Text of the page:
PDF Document Exploit Prompts Fears of Worm-Like Malware Attack

Dennis Faas's picture

Jeremy Conway, a security researcher with NitroSecurity, is claiming to have found a way to spread malicious code via PDF (Portable Document Format) documents.

The secret is in the way PDF file format works. More specifically, a certain flaw exists in the PDF file format that adds malicious data to legitimate files. This means that anyone who opens compromised PDF files instantly becomes a victim of a worm-like attack.

Attack Launched Without User Consent

Conway spent a great deal of time developing a technique with which to inject malicious commands into PDFs. Until now, his attacks only seemed to function when there was some other kind of malicious program already installed on the targeted system that added the code.

After seemingly endless attempts, however, Conway finally managed to alter a PDF document entirely inside the PDF file itself.

Apparently, hackers have always known that PDF readers could be manipulated. The new method of attack, nevertheless, shows how one reader (Foxit Reader) could launch the executable without even notifying the user. (Source: idg.no)

PDF Standard Must Be Changed

The good news is that Foxit Reader has since patched the bug. The bad news is that the underlying flaw in the PDF standard cannot be fixed without changing the PDF standard itself.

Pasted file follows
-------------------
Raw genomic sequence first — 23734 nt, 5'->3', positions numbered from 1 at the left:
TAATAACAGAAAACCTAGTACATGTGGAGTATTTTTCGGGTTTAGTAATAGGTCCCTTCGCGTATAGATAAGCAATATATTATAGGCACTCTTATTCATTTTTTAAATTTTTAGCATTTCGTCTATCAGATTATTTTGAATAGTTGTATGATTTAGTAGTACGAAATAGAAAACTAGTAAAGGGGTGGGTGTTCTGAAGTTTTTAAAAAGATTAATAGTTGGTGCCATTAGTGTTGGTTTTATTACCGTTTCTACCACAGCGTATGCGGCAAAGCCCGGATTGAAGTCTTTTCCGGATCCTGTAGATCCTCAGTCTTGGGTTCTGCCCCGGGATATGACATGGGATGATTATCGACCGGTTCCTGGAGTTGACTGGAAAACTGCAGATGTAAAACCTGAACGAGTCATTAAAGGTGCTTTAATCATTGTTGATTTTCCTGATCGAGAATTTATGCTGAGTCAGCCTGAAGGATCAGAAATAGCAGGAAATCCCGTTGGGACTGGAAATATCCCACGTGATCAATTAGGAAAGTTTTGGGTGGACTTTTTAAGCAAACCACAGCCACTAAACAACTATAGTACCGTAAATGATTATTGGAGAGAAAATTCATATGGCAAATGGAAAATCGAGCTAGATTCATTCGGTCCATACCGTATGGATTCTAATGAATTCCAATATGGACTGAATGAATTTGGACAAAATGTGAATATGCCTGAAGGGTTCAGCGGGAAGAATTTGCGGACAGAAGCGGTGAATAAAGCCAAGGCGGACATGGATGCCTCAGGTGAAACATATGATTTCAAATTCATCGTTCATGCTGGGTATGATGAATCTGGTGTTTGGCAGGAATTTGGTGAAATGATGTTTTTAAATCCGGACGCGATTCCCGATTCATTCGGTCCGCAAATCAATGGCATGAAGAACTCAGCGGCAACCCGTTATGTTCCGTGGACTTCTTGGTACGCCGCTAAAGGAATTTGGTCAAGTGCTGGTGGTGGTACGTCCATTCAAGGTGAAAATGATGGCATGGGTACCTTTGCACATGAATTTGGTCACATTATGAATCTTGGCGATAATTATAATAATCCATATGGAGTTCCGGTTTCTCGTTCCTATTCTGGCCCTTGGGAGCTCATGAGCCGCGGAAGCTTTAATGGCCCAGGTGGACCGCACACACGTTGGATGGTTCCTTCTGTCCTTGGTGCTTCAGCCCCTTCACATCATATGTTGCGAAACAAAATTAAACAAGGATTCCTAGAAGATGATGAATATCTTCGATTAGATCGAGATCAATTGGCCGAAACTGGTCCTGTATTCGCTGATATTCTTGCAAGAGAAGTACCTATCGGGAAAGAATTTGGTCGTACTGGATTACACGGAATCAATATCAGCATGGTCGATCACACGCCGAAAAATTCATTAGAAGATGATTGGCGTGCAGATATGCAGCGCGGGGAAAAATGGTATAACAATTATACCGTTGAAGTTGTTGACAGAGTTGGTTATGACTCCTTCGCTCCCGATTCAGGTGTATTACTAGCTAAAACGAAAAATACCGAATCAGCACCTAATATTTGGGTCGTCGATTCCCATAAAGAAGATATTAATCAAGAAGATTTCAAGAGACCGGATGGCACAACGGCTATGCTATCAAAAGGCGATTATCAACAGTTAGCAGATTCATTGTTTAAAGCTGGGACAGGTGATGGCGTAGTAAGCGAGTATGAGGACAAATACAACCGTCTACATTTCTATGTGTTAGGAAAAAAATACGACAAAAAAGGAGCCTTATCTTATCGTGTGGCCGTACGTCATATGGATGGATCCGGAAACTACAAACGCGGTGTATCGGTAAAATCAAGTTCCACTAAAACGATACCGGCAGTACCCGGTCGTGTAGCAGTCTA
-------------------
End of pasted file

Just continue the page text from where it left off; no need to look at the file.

If a user is duped into allowing the executable to run, an attack similar to the controlled virus launched by Conway acts like a worm, copying a malicious payload to other PDF files on the computer. This malware is known as a PDF attack. Worse yet, many fear that this new form of malware could escalate into the next vector for a zero day attack. (Source: computerworld.com)

How to Disable the PDF Attack

There is a way that lets users turn off the Adobe Reader or Acrobat feature so that an attack cannot work.

First, we suggest you download the latest update from within Acrobat or by visiting Adobe's website.

Secondly: once the program is launched, click "Edit -> Preferences -> Categories -> Trust Manager -> PDF File Attachments" and then un-check the box that reads "Allow opening of non-PDF file attachments with external applications."

One of the changes made to the 3.2.1 version of Foxit Reader now includes a pop-up a dialogue box that asks users if they really want to execute the code. Adobe Reader does the same thing.

Foxit can be upgraded by launching the application, then click Help -> Check for Updates.

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